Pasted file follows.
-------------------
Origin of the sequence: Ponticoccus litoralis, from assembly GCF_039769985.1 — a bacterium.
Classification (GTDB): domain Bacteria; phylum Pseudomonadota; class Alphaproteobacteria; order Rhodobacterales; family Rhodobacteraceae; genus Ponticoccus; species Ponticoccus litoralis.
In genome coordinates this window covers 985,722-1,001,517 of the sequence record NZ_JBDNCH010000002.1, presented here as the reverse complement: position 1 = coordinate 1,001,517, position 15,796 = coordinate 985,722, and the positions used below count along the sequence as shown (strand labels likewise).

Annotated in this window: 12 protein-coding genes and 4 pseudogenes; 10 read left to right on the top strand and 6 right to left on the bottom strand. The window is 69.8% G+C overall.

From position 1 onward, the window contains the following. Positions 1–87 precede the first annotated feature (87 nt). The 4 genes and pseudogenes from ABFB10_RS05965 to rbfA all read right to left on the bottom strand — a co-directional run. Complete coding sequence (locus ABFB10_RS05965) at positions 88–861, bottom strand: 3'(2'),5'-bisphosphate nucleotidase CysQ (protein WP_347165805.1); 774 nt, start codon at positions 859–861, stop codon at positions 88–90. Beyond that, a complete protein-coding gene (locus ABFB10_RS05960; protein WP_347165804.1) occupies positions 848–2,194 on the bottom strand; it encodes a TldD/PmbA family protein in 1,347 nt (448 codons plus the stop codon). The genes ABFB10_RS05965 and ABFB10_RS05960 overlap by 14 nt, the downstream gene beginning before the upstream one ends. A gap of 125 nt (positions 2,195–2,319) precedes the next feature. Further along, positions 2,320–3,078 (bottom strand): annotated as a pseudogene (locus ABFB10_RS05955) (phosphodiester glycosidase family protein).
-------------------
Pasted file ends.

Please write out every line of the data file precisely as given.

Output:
Origin of the sequence: Ponticoccus litoralis, from assembly GCF_039769985.1 — a bacterium.
Classification (GTDB): domain Bacteria; phylum Pseudomonadota; class Alphaproteobacteria; order Rhodobacterales; family Rhodobacteraceae; genus Ponticoccus; species Ponticoccus litoralis.
In genome coordinates this window covers 985,722-1,001,517 of the sequence record NZ_JBDNCH010000002.1, presented here as the reverse complement: position 1 = coordinate 1,001,517, position 15,796 = coordinate 985,722, and the positions used below count along the sequence as shown (strand labels likewise).

Annotated in this window: 12 protein-coding genes and 4 pseudogenes; 10 read left to right on the top strand and 6 right to left on the bottom strand. The window is 69.8% G+C overall.

From position 1 onward, the window contains the following. Positions 1–87 precede the first annotated feature (87 nt). The 4 genes and pseudogenes from ABFB10_RS05965 to rbfA all read right to left on the bottom strand — a co-directional run. Complete coding sequence (locus ABFB10_RS05965) at positions 88–861, bottom strand: 3'(2'),5'-bisphosphate nucleotidase CysQ (protein WP_347165805.1); 774 nt, start codon at positions 859–861, stop codon at positions 88–90. Beyond that, a complete protein-coding gene (locus ABFB10_RS05960; protein WP_347165804.1) occupies positions 848–2,194 on the bottom strand; it encodes a TldD/PmbA family protein in 1,347 nt (448 codons plus the stop codon). The genes ABFB10_RS05965 and ABFB10_RS05960 overlap by 14 nt, the downstream gene beginning before the upstream one ends. A gap of 125 nt (positions 2,195–2,319) precedes the next feature. Further along, positions 2,320–3,078 (bottom strand): annotated as a pseudogene (locus ABFB10_RS05955) (phosphodiester glycosidase family protein).